I did not see much of El Salvador, mainly because I wanted to spend more time in Honduras, but also because I got sick yet again. I was laid up for two days with diarrhea, fever and exhaustion. Not sure what the culprit was this time; I must have ate something bad again. It seems to happen every 3-4 weeks. I hope it’s nothing serious like you see on National Geographic channel.
My dad had a few parasitic adventures as well while bushwhacking his way through the Costa Rican jungles in the 1960s looking for pre-Columbian graves. You can read about one of them here. It starts, “one day, years ago, while in Costa Rica, I had a bowel movement.” It only gets better.
Despite the delay I was healthy enough to make it to San Miguel and San Salvador. One thing you notice about El Salvador: they have a robust security industry. There are security guards with shotguns everywhere. Even at fast food joints:
The people are very friendly. They stare at me, like everyone else, but at least they wave and say hello. the kids loved me. I stopped for a drink at a small store and this group surrounded me. Shy, but so curious about this sweaty white guy on his overloaded bicycle.
There’s a lot of garbage in El Salvador. More than most countries in Latin America, which is saying a lot. We’ve touched on this subject before so I won’t belabor it. The government is trying to encourage people to stop throwing trash, as evidenced by the photo below, but it does not seem to be very effective.
“Don’t throw trash. Keep our roads and highways clean”. A fine of $500 is threatened.
Here are a couple views on the way to San Miguel:
In San Salvador I took a walk and got lost in a maze of small backroads. It felt wierd as people stared at me like I did not belong there. Maybe I was being paranoid. I can’t imagine it at night.
El Salvador’s Bloody History
In many ways the history of El Salvador is similar to the rest of Latin America. The Spanish came, they wiped out the indigenous people, established a hierarchical society, and oppressed the majority of people so the few could exploit the many. Each country has its own horrific past, but in El Salvador, they really overdid it. The richest 2% of the population had like 95% of the wealth. Now I don’t believe that in itself is bad, but if it is obtained by oppressing the majority, then it’s plain wrong.
This imbalance naturally led to resentment among the peasants and rural poor. Finally in 1932 a guy named Farabundo Marti led a peasant uprising, which was quickly put down. The military responded by systematically killing anyone who looked or sounded indigenous, or who had supported the uprising. In all, 30,000 were killed in what became known as la matanza (the massacre).
After la matanza things just got worse. Over the next 30 years, the poor got poorer and the rich got richer. The country was run mostly by a ruling oligarchy in alliance with military forces. But peasant opposition continued, and guerrilla activity increased, so the military responded by creating the infamous “death squads”, which were primarily military or paramilitary units carrying out political assassinations and torture. The peasant groups eventually coalesced into the Farabundo Martí para la Liberación Nacional (FMLN). Meanwhile, the USA was funding the military to the tune of billions of dollars.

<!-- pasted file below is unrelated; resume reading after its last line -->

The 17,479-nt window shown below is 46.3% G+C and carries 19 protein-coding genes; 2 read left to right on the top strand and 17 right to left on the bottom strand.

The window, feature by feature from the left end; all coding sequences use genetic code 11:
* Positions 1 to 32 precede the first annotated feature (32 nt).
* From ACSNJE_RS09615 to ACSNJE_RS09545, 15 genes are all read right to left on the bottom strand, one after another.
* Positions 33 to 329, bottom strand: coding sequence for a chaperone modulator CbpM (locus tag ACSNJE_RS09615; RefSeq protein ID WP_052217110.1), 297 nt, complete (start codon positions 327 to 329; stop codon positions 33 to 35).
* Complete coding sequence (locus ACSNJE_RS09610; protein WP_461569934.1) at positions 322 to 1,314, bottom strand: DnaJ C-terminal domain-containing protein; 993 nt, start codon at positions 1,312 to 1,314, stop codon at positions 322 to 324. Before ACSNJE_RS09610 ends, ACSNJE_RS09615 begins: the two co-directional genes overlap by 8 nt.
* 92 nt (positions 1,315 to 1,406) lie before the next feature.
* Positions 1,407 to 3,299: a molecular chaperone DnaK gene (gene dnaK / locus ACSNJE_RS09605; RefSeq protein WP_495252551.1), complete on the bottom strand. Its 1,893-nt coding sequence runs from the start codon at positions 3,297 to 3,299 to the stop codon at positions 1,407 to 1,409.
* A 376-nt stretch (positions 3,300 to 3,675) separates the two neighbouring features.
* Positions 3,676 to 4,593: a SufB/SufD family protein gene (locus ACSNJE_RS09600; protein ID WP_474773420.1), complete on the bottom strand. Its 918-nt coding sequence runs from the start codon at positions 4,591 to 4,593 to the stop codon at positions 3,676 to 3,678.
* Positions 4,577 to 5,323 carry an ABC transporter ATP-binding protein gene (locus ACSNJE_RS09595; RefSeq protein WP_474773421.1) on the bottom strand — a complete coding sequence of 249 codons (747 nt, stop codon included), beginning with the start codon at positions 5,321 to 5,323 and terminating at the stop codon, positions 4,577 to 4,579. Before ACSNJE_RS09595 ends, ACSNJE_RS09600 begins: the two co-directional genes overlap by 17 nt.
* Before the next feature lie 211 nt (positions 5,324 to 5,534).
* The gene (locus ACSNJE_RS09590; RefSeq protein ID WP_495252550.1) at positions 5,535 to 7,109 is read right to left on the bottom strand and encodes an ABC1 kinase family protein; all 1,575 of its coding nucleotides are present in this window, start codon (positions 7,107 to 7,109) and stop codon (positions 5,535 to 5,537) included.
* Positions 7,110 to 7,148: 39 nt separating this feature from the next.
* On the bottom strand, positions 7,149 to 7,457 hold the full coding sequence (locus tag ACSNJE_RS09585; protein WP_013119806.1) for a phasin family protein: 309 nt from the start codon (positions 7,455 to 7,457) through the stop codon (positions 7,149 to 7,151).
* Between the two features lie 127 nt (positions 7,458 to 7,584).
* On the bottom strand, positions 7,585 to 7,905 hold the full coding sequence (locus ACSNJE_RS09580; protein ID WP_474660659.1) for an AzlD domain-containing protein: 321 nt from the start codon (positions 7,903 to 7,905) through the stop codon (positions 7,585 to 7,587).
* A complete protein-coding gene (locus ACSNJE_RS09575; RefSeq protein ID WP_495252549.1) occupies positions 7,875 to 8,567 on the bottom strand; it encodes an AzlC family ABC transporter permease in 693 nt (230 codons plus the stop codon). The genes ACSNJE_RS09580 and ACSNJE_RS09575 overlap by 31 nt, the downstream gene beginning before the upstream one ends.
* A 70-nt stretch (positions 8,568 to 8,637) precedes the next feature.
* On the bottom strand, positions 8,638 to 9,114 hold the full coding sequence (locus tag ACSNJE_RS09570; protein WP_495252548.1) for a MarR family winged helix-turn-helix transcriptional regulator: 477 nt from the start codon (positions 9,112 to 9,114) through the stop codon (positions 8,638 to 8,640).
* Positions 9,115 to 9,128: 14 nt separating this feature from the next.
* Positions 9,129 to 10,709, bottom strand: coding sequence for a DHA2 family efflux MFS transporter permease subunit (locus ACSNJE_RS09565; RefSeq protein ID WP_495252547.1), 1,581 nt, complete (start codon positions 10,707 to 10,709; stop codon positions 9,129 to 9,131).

The conflict dragged on for 12 years before I guess everyone got tired of fighting and they signed a peace agreement. But not before 75,000 people, mostly poor peasants and indigenous people, had lost their lives. 300,000 fled the country and America spent over $6 billion. I’m glad to know my tax money was well spent. Argghh.
The FMLN is now a legitimate political party
But he war’s legacy continues. Those 300,000 displaced people? Many went to the USA, mainly Los Angeles, and their children became the roots of the violent gang Mara Salvatrucha, aka MS-13. You may have heard of these guys. The gangs were created to defend the Salvadorans from other Latino gangs in the area, mainly Mexican. When LA cracked down on the gangs and deported many members back to El Salvador, they continued to thrive in a country with weak police and lots of guns. They are known for their extensive tattooing and violent attacks, including gruesome decapitations, mainly on other gang members. They tend to hang out in certain areas of San Salvador, and although tempted, I decided not to ride through them.
This is not my photo, but Here’s what some of the gang members look like. If you see a guy like this, run the other way.
Today El Salvador has one of the highest per capita murder rates in the world — 59 per 100,000 in 2005, (By comparison the murder rate in New York City was 7 per 100,000). Income inequality still persists but is improving. I hope they can get it right peacefully this time.